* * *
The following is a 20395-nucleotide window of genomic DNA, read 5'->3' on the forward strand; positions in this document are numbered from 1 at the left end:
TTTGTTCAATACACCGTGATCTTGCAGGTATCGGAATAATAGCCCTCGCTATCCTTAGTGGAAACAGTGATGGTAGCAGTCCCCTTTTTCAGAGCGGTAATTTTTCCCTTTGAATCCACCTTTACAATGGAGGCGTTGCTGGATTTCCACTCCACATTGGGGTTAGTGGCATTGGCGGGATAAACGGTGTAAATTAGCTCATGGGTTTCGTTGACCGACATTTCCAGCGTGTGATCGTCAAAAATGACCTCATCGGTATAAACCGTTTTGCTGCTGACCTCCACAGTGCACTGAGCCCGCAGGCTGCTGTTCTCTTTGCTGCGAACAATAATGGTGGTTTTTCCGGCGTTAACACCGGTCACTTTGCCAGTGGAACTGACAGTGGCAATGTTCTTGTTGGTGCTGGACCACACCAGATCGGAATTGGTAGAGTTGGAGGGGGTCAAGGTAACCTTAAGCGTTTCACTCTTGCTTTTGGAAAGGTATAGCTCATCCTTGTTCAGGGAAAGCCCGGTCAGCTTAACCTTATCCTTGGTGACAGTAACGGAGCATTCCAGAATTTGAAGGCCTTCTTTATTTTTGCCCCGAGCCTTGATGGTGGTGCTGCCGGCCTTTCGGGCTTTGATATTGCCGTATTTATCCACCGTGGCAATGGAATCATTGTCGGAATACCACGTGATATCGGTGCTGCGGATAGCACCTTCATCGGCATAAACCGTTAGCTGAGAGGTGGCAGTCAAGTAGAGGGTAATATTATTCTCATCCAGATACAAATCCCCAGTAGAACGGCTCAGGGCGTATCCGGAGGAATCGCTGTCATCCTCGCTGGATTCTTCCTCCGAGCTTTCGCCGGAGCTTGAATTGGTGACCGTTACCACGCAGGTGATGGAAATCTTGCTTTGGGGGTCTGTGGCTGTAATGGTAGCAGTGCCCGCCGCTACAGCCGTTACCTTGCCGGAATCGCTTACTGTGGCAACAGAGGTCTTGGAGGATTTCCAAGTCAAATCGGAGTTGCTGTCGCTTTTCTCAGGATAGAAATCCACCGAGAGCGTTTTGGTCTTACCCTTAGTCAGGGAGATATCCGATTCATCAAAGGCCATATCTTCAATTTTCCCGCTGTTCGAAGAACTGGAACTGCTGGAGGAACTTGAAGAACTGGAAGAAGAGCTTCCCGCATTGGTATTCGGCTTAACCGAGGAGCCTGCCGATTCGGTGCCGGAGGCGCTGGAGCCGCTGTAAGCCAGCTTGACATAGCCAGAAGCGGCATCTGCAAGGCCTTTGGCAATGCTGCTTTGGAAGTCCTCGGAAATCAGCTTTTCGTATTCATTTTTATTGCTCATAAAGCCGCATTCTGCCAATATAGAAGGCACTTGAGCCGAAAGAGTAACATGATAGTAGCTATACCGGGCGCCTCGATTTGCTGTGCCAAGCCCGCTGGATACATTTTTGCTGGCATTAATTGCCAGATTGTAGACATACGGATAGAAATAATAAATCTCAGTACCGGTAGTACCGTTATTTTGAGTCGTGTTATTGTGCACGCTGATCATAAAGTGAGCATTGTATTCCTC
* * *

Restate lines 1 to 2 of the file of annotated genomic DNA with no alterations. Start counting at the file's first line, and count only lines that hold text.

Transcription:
The following is a 20395-nucleotide window of genomic DNA, read 5'->3' on the forward strand; positions in this document are numbered from 1 at the left end:
TTTGTTCAATACACCGTGATCTTGCAGGTATCGGAATAATAGCCCTCGCTATCCTTAGTGGAAACAGTGATGGTAGCAGTCCCCTTTTTCAGAGCGGTAATTTTTCCCTTTGAATCCACCTTTACAATGGAGGCGTTGCTGGATTTCCACTCCACATTGGGGTTAGTGGCATTGGCGGGATAAACGGTGTAAATTAGCTCATGGGTTTCGTTGACCGACATTTCCAGCGTGTGATCGTCAAAAATGACCTCATCGGTATAAACCGTTTTGCTGCTGACCTCCACAGTGCACTGAGCCCGCAGGCTGCTGTTCTCTTTGCTGCGAACAATAATGGTGGTTTTTCCGGCGTTAACACCGGTCACTTTGCCAGTGGAACTGACAGTGGCAATGTTCTTGTTGGTGCTGGACCACACCAGATCGGAATTGGTAGAGTTGGAGGGGGTCAAGGTAACCTTAAGCGTTTCACTCTTGCTTTTGGAAAGGTATAGCTCATCCTTGTTCAGGGAAAGCCCGGTCAGCTTAACCTTATCCTTGGTGACAGTAACGGAGCATTCCAGAATTTGAAGGCCTTCTTTATTTTTGCCCCGAGCCTTGATGGTGGTGCTGCCGGCCTTTCGGGCTTTGATATTGCCGTATTTATCCACCGTGGCAATGGAATCATTGTCGGAATACCACGTGATATCGGTGCTGCGGATAGCACCTTCATCGGCATAAACCGTTAGCTGAGAGGTGGCAGTCAAGTAGAGGGTAATATTATTCTCATCCAGATACAAATCCCCAGTAGAACGGCTCAGGGCGTATCCGGAGGAATCGCTGTCATCCTCGCTGGATTCTTCCTCCGAGCTTTCGCCGGAGCTTGAATTGGTGACCGTTACCACGCAGGTGATGGAAATCTTGCTTTGGGGGTCTGTGGCTGTAATGGTAGCAGTGCCCGCCGCTACAGCCGTTACCTTGCCGGAATCGCTTACTGTGGCAACAGAGGTCTTGGAGGATTTCCAAGTCAAATCGGAGTTGCTGTCGCTTTTCTCAGGATAGAAATCCACCGAGAGCGTTTTGGTCTTACCCTTAGTCAGGGAGATATCCGATTCATCAAAGGCCATATCTTCAATTTTCCCGCTGTTCGAAGAACTGGAACTGCTGGAGGAACTTGAAGAACTGGAAGAAGAGCTTCCCGCATTGGTATTCGGCTTAACCGAGGAGCCTGCCGATTCGGTGCCGGAGGCGCTGGAGCCGCTGTAAGCCAGCTTGACATAGCCAGAAGCGGCATCTGCAAGGCCTTTGGCAATGCTGCTTTGGAAGTCCTCGGAAATCAGCTTTTCGTATTCATTTTTATTGCTCATAAAGCCGCATTCTGCCAATATAGAAGGCACTTGAGCCGAAAGAGTAACATGATAGTAGCTATACCGGGCGCCTCGATTTGCTGTGCCAAGCCCGCTGGATACATTTTTGCTGGCATTAATTGCCAGATTGTAGACATACGGATAGAAATAATAAATCTCAGTACCGGTAGTACCGTTATTTTGAGTCGTGTTATTGTGCACGCTGATCATAAAGTGAGCATTGTATTCCTC